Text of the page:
Official No: 106572 Port Number and Year: - in Brixham,1896 (DH407 > BM87)
5th in Milford, 1915 (M51)
Description: Wooden sailing smack; trawling. Ketch rigged.
Registered: 28 May 1915
Built: J. W. & A. Upham, Brixham 1896
Tonnage: 50 grt 41 net
Length / breadth / depth (feet): 53 / - / -
1896?: John Shears Adams, Cavern Rd., Brixham.
22 Feb 1904: William C. H. Gregory, Prospect Rd., Brixham.
12 May 1910: Edward Davies, 38 High St., Neyland.
28 May 1915: John William Setterfield, New Inn, St. Clements Rd., Neyland.
Owner, manager and skipper.
Landed at Milford: [ Probably landed at Neyland from 1910. ] 21 Jun - 28 July 1915.
Skippers: John William Setterfield.
Notes: 13 Aug 1915: Foundered 6 miles SE off Courtown, Co. Wexford. [See below.]
Cert. Cancelled & Registry Closed: 27 Aug 1915.
Accidents and Incidents
From The Irish Times of Saturday 14th August 1915:
TRAWLER LOST OFF COURTOWN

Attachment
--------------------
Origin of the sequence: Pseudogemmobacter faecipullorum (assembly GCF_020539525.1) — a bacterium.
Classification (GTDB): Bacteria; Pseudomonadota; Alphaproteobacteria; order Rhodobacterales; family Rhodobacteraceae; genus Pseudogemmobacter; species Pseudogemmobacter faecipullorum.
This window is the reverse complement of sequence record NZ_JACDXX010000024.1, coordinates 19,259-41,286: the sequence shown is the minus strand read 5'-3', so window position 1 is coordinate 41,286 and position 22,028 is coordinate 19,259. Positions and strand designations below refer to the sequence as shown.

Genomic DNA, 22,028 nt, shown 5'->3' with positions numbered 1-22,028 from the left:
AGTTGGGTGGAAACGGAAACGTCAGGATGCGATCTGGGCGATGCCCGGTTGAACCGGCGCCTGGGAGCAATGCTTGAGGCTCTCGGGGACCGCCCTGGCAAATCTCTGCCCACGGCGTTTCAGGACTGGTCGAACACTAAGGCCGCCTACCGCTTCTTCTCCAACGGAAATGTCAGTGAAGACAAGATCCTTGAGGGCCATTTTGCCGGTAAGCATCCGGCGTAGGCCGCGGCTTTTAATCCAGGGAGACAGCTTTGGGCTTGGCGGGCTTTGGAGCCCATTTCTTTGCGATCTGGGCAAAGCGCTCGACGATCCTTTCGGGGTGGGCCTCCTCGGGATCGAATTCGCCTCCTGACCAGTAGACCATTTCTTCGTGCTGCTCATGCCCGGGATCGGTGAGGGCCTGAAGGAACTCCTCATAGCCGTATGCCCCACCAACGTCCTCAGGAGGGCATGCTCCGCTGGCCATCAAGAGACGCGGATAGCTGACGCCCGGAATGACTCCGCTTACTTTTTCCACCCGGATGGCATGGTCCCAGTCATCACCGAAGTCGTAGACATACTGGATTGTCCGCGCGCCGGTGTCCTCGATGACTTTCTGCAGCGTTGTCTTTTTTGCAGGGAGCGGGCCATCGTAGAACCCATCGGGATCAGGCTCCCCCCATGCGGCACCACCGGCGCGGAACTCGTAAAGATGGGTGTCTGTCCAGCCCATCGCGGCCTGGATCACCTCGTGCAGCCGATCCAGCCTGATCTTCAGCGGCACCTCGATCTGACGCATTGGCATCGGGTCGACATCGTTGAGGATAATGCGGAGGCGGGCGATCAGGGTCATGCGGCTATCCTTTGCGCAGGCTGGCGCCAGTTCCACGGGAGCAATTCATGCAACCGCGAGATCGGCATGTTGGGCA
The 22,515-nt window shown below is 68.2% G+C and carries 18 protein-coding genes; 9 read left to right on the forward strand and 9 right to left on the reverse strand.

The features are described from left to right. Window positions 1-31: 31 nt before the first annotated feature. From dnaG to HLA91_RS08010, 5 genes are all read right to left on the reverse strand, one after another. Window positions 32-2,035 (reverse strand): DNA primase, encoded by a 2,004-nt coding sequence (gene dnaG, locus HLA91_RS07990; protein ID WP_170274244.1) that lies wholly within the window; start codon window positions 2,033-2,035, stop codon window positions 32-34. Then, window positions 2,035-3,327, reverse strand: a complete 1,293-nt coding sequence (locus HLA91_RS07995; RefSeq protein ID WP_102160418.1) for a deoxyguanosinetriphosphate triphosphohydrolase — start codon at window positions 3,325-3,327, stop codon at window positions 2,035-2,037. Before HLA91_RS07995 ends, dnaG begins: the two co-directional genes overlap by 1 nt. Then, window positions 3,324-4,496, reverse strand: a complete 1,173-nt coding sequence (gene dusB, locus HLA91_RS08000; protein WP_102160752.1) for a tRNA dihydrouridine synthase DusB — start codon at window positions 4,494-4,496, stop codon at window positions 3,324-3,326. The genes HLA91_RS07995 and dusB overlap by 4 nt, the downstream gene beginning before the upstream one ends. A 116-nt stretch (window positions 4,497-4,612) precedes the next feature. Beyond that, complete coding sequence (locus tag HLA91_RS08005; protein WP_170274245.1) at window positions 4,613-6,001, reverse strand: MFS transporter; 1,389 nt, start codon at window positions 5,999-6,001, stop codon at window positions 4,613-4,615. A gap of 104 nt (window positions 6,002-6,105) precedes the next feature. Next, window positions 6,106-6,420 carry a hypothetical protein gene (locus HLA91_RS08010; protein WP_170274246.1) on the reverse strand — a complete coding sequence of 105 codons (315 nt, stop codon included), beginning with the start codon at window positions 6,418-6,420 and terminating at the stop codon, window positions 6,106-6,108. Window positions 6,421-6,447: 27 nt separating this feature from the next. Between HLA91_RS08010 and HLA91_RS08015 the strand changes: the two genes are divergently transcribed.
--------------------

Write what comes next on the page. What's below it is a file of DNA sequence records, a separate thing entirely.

About one o'clock today the coast watchers at the "look-out" at Courtown Harbour observed a vessel of the trawler class in distress about seven miles distant.. Shortly afterwards they saw the crew leaving the trawler, and they signalled two local fishermen, Michael Wafer and Patrick Kenny, who were fishing in the bay. The men at once responded to the call, but owing to the adverse winds and tide they were forced to relinquish their task. In the meantime the "look-out" saw the trawler disappear. The crew, who had taken to the small boat, pulled away northwards, and word was conveyed to the lifeboat crew, but as most of them were out plaice-fishing, and other members are on active service, a sufficient crew could not be mustered to launch the lifeboat. A small motorboat, The Rambler, was manned by its owners, the brothers Ned, Jack and Andy Byrne, and, although encountering great difficulties through a strong head-wind and a heavy sea, they pluckily set out to the assistance of the distressed crew, who continued to head their boat northwards, making apparently for Arklow. After about two hours they succeeded in overtaking them, and the little punt was taken in tow, and the survivors, John Setterfield, skipper and owner; and Walter Hall - were landed at Courtown Harbour amidst the cheers of a large crowd who had assembled on the pier. The trawler was the Roebuck, of Milford Haven, and the cause of the sinking was the fouling of the trawler with some object at the bottom of the sea, with the result that the rudder snapped, and the water rushed in to the aperture caused by the break. The vessel filled rapidly. The boilers subsequently exploded, and she sank in about 15 minutes. Great credit is due to the local fishermen, and also to the Byrne brothers, who pluckily went to the rescue.
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